Trump makes false claim in touting legislative wins

ABC News chief political analyst Matthew Dowd discusses the critiques against Trump for repeating the false claim that he has signed more legislation than his predecessors.
2:58 | 12/28/17

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Transcript for Trump makes false claim in touting legislative wins
Let's bring in our chief political analyst, Matthew dowd. Good morning. Let's talk about this Lewandowski case. The president appears to be close to the accuser and the accused here. How does he handle this, especially because he has his own accusers? Reporter: We Well, this is a difficult spot for the president to be in. This is like "Pirates of the caribbean" where all these characters are surrounding him, and they have problems. We know what happened with Paul manafort, and the candidate he endorsed in Alabama. A series of folks, in surrounding this world, and in the end, the president is Barbo Barbosa, and he has problems as big as Corey Lewandowski. It's a difficulty that the white house is in. I knew some cultural references would be thrown I this morning. Let's talk about the president specifically, and his claim that he repeated that he has signed more legislation than any other president. So it is absolutely true that trump has some big wins under his belt, including the tax bill that just went through, but it's not true. It's verifiably false that he signed the most legislation. Why do you think he keeps saying this? I'm just shocked that the president exaggerates like this. We haven't seen this before from him. In politics, we have seen all presidents exaggerate, and probably stretch the truth in this, but this president, when you look at the averages of this president, this president exaggerates or makes stuff up an average of five times a day. It has become commonplace in the presidency. He is sort of the olympic champion of this kind of stuff, and he continues to do it, and my guess is for the next year, two years, three years, he will continue to do it. Hi, Matt. It's Paula. Good morning to you. Hey, Paula. There is a lot of uncertainty with the tax bill that Dan brought up. What should you know if you are one of the many people rushing to make those deductions that will soon disappear with the tax law taking effect? Specifically property taxes. Sure. You have a major tax reform change through at the last minute in a rushed manner right before the new year. We have the law of unintended consequences and this is the first one we'll see, and we'll see more. I paid my property taxes last week for 2017. Those are still deductible because I was billed, assessed and it was all for 2017. You cannot deduct those expenses for 2018 unless you have been billed and assessed in 2017, and pay it in 2017. We need to look at if you pay 2017, you're fine. 2018, you're not. And it's really up to the municipali municipality, the local municipality to decide. We tried to pre-pay 2018, and they said no. It's up to the jurisdiction as well. As I said, this is the law of unintended consequences and we'll see more of this when you see major changes in a tax bill. Matt dowd, thanks so much.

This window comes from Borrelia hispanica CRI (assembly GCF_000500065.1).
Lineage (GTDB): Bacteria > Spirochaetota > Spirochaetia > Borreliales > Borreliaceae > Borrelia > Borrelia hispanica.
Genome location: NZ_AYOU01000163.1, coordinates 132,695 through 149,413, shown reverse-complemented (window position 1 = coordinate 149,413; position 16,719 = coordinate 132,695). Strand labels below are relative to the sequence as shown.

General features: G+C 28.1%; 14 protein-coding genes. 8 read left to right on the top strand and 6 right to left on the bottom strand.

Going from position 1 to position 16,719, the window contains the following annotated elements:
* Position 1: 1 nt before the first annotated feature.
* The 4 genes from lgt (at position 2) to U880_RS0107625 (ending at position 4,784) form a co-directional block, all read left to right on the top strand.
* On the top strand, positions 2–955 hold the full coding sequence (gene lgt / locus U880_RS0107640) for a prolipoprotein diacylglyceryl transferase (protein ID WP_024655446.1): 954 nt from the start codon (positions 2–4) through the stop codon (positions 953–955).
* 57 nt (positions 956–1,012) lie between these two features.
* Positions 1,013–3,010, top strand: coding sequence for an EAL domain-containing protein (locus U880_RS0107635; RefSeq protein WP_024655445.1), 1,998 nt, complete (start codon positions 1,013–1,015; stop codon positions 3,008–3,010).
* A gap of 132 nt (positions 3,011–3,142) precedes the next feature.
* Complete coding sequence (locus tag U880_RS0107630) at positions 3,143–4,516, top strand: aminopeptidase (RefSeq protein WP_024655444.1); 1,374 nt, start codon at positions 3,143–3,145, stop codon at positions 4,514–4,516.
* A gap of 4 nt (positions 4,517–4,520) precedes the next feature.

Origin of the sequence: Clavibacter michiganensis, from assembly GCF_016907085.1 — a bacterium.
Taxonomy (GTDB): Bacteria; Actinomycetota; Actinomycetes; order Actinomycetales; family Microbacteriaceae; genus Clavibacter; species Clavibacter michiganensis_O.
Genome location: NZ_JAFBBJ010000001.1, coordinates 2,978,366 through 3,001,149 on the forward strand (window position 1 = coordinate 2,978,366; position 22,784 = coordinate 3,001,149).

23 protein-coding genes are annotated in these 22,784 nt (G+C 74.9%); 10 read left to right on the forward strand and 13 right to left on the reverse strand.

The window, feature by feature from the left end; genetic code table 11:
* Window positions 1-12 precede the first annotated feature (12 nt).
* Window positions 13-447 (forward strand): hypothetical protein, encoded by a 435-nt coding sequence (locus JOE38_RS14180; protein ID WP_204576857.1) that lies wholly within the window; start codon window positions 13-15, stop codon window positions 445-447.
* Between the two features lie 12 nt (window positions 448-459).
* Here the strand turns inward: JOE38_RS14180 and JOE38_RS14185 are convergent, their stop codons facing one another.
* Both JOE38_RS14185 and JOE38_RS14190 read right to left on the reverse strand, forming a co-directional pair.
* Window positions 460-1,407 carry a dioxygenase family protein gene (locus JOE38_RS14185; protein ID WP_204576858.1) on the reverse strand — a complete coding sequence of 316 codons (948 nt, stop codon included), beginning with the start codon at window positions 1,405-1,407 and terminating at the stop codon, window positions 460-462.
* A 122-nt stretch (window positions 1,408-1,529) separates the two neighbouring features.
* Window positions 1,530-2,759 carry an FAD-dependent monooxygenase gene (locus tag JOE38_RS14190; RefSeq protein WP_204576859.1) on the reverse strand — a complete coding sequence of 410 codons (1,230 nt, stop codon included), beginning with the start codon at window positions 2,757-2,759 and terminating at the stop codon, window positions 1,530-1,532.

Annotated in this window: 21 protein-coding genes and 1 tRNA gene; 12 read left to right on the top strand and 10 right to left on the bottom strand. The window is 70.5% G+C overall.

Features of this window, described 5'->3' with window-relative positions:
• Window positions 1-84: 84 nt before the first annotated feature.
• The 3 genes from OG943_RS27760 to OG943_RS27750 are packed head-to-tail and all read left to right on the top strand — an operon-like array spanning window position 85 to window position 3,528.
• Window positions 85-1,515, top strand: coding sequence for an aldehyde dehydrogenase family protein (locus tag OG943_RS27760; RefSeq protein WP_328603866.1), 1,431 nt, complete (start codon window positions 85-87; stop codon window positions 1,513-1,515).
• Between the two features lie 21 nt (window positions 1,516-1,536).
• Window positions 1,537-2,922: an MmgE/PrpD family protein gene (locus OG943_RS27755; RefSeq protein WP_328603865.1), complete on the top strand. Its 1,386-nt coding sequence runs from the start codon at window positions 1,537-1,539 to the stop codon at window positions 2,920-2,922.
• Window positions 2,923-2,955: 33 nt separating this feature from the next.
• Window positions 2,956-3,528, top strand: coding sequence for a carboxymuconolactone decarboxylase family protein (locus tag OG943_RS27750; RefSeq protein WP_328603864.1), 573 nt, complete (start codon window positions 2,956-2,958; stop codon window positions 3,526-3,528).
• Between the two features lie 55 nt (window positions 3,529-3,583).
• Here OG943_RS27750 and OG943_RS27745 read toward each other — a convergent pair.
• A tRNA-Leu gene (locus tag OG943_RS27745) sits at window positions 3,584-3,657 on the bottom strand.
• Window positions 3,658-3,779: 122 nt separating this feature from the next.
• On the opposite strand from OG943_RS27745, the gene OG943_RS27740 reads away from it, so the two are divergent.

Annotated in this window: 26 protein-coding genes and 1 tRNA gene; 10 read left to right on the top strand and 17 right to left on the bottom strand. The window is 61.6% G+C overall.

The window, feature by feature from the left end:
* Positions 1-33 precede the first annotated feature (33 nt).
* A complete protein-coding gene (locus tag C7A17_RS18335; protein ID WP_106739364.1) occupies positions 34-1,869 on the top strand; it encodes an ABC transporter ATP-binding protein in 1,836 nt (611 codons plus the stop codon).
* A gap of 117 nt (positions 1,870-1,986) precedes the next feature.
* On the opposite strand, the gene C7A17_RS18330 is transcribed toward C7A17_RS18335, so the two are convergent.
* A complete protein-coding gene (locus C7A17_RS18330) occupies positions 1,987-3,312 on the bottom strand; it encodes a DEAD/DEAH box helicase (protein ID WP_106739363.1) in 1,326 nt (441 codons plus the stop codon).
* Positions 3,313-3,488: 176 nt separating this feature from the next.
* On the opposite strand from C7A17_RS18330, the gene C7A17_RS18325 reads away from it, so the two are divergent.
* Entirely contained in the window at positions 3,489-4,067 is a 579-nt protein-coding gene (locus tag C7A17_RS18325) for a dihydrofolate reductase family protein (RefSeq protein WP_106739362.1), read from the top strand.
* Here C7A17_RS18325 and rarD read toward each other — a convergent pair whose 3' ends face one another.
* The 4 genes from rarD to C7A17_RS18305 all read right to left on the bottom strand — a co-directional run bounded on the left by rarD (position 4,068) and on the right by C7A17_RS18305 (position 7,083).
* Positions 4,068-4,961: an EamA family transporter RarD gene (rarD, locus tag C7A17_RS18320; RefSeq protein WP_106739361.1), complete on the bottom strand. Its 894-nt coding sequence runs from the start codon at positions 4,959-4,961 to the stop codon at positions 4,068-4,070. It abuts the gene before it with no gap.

This transcript has been automatically generated and may not be 100% accurate.

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